Since the virus doesn't modify other programs and removes only temporary files that the system administrator would have removed anyway, this neatly solves the Copyright and the Unauthorized Modification problems too.
Unfortunately, there are still some unsolved problems. The most important objection is that the virus violates the Resource Wasting and Effectiveness conditions. It performs tasks which are normally performed by stand–alone regularly scheduled programs at each machine. Since the task performed by the virus (deletion of temporary files) has to be done anyway, using a virus does not gain any effectiveness. It only distributes the task among the different machines on the network—so it would be faster than if performed by a single machine across the network. However, such tasks are normally already performed locally, by each machine on the network, so they are already distributed. Using a virus to achieve the same goal only adds unnecessary load for copying, executing, and deleting the different copies of the virus, without any particular gain. It also introduces some serious security risks, so it is obviously not worthwhile to be used.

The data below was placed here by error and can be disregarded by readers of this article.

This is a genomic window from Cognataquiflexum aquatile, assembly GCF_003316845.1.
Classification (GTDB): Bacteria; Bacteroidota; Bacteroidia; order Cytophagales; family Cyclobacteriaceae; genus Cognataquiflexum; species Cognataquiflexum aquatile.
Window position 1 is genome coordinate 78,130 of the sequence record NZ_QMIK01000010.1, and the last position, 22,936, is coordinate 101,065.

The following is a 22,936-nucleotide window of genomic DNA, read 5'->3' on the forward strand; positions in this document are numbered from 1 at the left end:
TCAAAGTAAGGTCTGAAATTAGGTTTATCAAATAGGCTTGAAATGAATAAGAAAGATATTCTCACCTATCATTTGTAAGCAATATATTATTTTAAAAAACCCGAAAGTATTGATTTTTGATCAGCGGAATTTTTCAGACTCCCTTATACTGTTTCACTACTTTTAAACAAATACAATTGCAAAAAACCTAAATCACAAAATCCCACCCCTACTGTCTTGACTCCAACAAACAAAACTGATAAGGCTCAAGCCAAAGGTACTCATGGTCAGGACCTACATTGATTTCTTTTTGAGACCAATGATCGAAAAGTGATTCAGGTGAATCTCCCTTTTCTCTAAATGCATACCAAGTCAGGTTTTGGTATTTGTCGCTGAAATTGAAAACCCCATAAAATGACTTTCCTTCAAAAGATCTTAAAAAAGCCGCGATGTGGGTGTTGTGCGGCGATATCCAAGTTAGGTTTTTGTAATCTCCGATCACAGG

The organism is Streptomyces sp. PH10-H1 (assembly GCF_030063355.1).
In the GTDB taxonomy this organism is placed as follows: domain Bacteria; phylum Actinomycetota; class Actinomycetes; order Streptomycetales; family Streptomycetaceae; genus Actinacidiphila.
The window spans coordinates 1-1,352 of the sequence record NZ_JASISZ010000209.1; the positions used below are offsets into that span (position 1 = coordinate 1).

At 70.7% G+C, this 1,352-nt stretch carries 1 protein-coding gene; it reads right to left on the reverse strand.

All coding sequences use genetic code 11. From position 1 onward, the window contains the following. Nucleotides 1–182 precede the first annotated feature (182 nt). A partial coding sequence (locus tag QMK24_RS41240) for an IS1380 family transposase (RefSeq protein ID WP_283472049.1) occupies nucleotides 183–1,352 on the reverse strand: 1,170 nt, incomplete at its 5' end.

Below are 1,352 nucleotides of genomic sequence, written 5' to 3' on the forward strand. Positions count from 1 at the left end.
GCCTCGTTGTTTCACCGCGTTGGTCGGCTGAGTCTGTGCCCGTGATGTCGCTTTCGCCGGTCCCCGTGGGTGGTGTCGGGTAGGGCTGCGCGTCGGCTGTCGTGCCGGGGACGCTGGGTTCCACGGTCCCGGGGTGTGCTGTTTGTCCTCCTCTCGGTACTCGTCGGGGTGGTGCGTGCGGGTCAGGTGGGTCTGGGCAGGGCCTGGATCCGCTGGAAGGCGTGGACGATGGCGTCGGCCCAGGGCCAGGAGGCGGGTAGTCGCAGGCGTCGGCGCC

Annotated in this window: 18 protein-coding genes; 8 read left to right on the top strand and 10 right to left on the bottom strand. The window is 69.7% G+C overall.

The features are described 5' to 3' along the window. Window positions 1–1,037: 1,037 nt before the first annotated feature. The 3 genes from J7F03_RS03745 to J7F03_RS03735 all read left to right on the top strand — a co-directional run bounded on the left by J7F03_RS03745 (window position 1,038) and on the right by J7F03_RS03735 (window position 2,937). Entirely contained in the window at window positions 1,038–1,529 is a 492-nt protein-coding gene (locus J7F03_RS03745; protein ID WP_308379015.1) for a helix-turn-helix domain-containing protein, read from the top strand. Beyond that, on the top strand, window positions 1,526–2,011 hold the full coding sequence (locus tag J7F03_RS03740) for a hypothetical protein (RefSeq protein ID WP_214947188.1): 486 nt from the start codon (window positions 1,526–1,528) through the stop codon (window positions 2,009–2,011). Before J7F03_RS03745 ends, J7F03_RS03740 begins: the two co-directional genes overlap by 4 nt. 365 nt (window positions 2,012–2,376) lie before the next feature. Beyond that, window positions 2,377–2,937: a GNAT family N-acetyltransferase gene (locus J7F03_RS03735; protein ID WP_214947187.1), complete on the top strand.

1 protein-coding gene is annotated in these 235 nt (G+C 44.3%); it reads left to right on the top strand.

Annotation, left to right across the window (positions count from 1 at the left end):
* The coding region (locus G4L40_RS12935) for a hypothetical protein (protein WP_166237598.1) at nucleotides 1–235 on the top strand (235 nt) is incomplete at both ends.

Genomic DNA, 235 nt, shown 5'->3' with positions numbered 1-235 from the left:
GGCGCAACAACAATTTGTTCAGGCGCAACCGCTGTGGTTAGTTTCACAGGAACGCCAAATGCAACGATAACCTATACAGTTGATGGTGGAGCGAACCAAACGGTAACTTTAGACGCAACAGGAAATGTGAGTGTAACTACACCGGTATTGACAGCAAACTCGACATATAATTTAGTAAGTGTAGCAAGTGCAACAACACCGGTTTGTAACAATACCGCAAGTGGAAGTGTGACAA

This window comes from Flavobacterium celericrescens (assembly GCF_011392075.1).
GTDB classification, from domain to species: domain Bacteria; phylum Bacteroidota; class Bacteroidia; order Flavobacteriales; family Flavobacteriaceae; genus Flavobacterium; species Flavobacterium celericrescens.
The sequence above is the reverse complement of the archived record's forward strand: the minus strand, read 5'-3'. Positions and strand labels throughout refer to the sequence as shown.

Second, the viruses that Dr. Cohen describes do not take any sensible precautions to authenticate themselves to the systems they infect. They are implemented as shell scripts and it would be trivial for a malicious attacker to modify them, remove the safety check, and/or include some malicious routines. Therefore, such a virus violates the Possible Misuse condition.
Finally, many system administrators would refuse to use them just because they are viruses (the Negative Common Meaning problem). Indeed, Dr. Cohen attempts to solve this problem by calling them LPs (Live Programs, [Cohen94]), but it is too obvious that they replicate worm–like, so a name change does not really change anything.Back to the Table of Contents
All the unsuccessful attempts to create a beneficial virus that were listed above suffer from one and the same flaw in their design. Their authors (maybe with the only exception of Dr. Cohen) are taking a real virus (which is definitely not beneficial and even not harmless), and attempt to make it beneficial by adding some useful capabilities to it. Of course, this approach must fail. A better approach is to design a beneficial program that does not violate any criteria for non–maliciousness and only then try to see whether the program could be made even more useful by adding self–replicating capabilities to it, without violating the criteria mentioned above.